DEL RIO, Texas — A fossil found in limestone along a remote South Texas riverbed could be that of a dolphin-like reptile that swam in oceans 90 million years ago, according to paleontologists.
The discovery was made two years ago by petroleum geologist James Harcourt, who works for the Texas Railroad Commission, which regulates the state’s oil and gas industry. It went largely unnoticed until a photo of the fossil appeared on the cover of the commission’s 2016 annual report.
The find is unique because it appears to be a nearly complete fossil of an ichthyosaur, which grew to about 6 feet long and had the sleek body of a dolphin and long, toothy jaws of a dinosaur, the Houston Chronicle reports (http://bit.ly/2ilbe3c ).
The fossil was found on private land near the border town of Del Rio as Harcourt and some colleagues were studying the Eagle Ford formation, which is one of the state’s most productive shale oil basins. Harcourt spotted a row of bones imprinted on rock. When the surface dirt was cleared away, Harcourt and his colleagues realized the limestone held a large skull, long spine and ribs.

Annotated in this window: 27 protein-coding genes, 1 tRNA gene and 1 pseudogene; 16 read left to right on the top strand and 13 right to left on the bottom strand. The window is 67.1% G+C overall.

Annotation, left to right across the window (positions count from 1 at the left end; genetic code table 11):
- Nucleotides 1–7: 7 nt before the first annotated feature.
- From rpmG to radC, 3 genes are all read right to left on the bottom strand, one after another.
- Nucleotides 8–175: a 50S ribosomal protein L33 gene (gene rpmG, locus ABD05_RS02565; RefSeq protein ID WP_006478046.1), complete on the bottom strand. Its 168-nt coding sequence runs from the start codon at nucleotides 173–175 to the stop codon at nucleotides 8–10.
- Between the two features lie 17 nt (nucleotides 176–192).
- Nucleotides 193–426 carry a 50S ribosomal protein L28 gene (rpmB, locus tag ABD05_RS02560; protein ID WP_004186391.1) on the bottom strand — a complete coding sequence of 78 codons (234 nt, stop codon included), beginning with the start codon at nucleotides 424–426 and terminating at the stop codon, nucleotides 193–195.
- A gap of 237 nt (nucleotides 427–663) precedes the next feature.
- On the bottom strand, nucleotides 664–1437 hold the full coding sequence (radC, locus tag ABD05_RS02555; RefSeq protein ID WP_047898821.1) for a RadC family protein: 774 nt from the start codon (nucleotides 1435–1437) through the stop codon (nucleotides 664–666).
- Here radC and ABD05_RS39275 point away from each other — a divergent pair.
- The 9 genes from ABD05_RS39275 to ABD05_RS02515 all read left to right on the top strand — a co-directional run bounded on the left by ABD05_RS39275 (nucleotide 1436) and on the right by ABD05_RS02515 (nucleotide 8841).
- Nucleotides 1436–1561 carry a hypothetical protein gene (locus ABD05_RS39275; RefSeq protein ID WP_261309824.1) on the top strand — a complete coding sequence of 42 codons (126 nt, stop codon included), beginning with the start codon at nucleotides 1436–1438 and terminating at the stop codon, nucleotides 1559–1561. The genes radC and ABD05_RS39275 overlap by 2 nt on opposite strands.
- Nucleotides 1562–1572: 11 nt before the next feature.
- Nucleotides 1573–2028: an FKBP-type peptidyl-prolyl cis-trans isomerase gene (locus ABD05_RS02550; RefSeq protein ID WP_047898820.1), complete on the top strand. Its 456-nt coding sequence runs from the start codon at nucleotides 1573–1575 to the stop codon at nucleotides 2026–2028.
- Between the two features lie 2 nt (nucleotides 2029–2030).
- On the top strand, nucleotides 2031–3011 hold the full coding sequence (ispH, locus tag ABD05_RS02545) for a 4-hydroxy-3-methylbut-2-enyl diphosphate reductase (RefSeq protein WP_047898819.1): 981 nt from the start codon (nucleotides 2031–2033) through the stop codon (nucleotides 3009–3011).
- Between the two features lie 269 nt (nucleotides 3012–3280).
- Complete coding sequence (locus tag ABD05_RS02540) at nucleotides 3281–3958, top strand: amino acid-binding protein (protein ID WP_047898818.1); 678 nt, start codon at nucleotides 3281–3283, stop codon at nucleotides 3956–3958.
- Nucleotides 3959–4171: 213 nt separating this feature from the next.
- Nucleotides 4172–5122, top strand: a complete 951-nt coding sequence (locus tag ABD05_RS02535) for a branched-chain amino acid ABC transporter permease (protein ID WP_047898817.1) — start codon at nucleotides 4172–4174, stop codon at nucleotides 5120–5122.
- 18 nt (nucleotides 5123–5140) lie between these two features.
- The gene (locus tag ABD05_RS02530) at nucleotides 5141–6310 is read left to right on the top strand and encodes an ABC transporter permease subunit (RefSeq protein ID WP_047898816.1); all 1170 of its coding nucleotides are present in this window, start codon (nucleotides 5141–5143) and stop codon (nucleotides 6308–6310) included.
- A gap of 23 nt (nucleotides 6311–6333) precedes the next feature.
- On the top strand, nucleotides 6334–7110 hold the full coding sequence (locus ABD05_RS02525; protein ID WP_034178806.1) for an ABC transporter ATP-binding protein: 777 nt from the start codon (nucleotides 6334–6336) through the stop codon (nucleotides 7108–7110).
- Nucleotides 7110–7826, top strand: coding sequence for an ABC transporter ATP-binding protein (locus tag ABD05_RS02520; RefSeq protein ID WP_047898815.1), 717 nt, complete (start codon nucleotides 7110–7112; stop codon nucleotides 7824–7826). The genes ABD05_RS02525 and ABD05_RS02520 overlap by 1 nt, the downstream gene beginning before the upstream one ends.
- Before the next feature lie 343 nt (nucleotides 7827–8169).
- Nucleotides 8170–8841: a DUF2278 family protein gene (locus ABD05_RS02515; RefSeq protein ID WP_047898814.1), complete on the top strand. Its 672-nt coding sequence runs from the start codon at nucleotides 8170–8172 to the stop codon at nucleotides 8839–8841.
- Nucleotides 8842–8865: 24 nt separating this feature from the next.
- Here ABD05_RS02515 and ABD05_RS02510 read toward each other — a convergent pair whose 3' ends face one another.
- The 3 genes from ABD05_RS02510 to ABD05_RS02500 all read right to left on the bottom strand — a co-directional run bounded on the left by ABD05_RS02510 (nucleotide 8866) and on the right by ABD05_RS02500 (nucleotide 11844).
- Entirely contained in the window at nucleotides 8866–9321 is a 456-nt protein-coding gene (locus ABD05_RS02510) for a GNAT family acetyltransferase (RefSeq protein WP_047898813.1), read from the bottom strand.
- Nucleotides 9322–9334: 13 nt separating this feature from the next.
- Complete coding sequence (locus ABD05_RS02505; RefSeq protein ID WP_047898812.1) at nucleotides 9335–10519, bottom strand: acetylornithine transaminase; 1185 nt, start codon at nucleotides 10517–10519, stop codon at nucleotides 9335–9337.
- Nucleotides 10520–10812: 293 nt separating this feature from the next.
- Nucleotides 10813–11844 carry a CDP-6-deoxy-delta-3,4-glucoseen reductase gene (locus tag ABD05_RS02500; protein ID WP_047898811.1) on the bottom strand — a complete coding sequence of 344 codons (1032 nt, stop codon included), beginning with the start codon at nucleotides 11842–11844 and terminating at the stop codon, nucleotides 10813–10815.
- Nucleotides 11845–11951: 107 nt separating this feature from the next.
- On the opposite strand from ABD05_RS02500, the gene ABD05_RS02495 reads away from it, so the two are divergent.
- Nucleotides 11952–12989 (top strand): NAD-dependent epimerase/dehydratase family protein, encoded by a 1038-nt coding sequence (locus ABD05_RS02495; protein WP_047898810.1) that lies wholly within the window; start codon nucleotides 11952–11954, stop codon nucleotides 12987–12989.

“Very rarely do we get really complete skeletons out of the Eagle Ford,” said Josh Lively, a doctoral candidate specializing in marine reptile fossils at the University of Texas. “Whenever you have an associated skeleton like this, when you have multiple parts of the animal, it’s a really an important find.”
Ichthyosaurs were disappearing from the seas when the Eagle Ford formed, some 88 million to 96 million years ago. Lively said there’s a chance it could be a plesiosaur, a much larger underwater reptile, and paleontologists won’t know for sure until the bones are exhumed, which can only happen with the property owner’s permission.
Fossils can’t be studied, and their contributions to science can’t be measured, until they are out of the ground, said Matt Brown, the director of vertebrate paleontology collections at UT Austin.